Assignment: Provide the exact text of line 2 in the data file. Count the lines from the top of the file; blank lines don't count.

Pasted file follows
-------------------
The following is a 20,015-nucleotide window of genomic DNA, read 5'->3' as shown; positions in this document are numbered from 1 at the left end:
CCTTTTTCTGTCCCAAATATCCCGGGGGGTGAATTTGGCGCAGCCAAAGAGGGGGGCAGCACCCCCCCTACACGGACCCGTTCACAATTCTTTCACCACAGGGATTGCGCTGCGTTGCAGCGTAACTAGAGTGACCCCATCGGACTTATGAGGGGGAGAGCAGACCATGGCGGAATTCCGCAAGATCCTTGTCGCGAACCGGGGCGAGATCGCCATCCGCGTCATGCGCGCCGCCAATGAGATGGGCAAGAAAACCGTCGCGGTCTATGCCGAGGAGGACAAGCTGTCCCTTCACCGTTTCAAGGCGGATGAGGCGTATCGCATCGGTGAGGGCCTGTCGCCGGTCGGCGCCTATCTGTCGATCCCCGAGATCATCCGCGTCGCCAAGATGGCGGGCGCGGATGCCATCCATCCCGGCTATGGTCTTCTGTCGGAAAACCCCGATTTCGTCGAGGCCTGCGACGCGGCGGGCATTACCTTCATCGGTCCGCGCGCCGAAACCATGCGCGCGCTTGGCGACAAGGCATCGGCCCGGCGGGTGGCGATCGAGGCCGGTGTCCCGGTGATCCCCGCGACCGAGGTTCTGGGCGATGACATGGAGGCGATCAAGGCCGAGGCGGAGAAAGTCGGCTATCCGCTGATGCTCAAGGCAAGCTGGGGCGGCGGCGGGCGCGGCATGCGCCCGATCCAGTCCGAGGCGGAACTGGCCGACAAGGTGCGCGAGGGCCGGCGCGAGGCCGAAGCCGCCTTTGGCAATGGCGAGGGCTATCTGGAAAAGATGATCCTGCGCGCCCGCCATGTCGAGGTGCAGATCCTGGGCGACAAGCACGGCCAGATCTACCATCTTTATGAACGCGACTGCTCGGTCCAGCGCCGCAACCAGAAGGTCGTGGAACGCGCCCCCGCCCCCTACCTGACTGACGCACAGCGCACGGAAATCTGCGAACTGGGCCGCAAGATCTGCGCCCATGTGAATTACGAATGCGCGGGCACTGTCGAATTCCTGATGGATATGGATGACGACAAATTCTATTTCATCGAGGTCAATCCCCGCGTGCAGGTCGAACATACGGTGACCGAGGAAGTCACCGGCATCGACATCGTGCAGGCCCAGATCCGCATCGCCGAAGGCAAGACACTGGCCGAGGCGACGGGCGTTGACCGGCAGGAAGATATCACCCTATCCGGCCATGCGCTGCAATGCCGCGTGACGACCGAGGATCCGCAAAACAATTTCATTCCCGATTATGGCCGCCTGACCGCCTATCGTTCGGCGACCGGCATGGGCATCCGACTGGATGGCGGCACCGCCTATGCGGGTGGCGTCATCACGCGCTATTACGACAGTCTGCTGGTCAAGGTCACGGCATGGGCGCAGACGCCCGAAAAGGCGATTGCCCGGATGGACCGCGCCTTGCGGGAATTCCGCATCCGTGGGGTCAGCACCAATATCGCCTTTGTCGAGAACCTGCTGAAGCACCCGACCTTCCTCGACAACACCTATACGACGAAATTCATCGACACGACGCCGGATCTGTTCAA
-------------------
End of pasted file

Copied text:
CCTTTTTCTGTCCCAAATATCCCGGGGGGTGAATTTGGCGCAGCCAAAGAGGGGGGCAGCACCCCCCCTACACGGACCCGTTCACAATTCTTTCACCACAGGGATTGCGCTGCGTTGCAGCGTAACTAGAGTGACCCCATCGGACTTATGAGGGGGAGAGCAGACCATGGCGGAATTCCGCAAGATCCTTGTCGCGAACCGGGGCGAGATCGCCATCCGCGTCATGCGCGCCGCCAATGAGATGGGCAAGAAAACCGTCGCGGTCTATGCCGAGGAGGACAAGCTGTCCCTTCACCGTTTCAAGGCGGATGAGGCGTATCGCATCGGTGAGGGCCTGTCGCCGGTCGGCGCCTATCTGTCGATCCCCGAGATCATCCGCGTCGCCAAGATGGCGGGCGCGGATGCCATCCATCCCGGCTATGGTCTTCTGTCGGAAAACCCCGATTTCGTCGAGGCCTGCGACGCGGCGGGCATTACCTTCATCGGTCCGCGCGCCGAAACCATGCGCGCGCTTGGCGACAAGGCATCGGCCCGGCGGGTGGCGATCGAGGCCGGTGTCCCGGTGATCCCCGCGACCGAGGTTCTGGGCGATGACATGGAGGCGATCAAGGCCGAGGCGGAGAAAGTCGGCTATCCGCTGATGCTCAAGGCAAGCTGGGGCGGCGGCGGGCGCGGCATGCGCCCGATCCAGTCCGAGGCGGAACTGGCCGACAAGGTGCGCGAGGGCCGGCGCGAGGCCGAAGCCGCCTTTGGCAATGGCGAGGGCTATCTGGAAAAGATGATCCTGCGCGCCCGCCATGTCGAGGTGCAGATCCTGGGCGACAAGCACGGCCAGATCTACCATCTTTATGAACGCGACTGCTCGGTCCAGCGCCGCAACCAGAAGGTCGTGGAACGCGCCCCCGCCCCCTACCTGACTGACGCACAGCGCACGGAAATCTGCGAACTGGGCCGCAAGATCTGCGCCCATGTGAATTACGAATGCGCGGGCACTGTCGAATTCCTGATGGATATGGATGACGACAAATTCTATTTCATCGAGGTCAATCCCCGCGTGCAGGTCGAACATACGGTGACCGAGGAAGTCACCGGCATCGACATCGTGCAGGCCCAGATCCGCATCGCCGAAGGCAAGACACTGGCCGAGGCGACGGGCGTTGACCGGCAGGAAGATATCACCCTATCCGGCCATGCGCTGCAATGCCGCGTGACGACCGAGGATCCGCAAAACAATTTCATTCCCGATTATGGCCGCCTGACCGCCTATCGTTCGGCGACCGGCATGGGCATCCGACTGGATGGCGGCACCGCCTATGCGGGTGGCGTCATCACGCGCTATTACGACAGTCTGCTGGTCAAGGTCACGGCATGGGCGCAGACGCCCGAAAAGGCGATTGCCCGGATGGACCGCGCCTTGCGGGAATTCCGCATCCGTGGGGTCAGCACCAATATCGCCTTTGTCGAGAACCTGCTGAAGCACCCGACCTTCCTCGACAACACCTATACGACGAAATTCATCGACACGACGCCGGATCTGTTCAA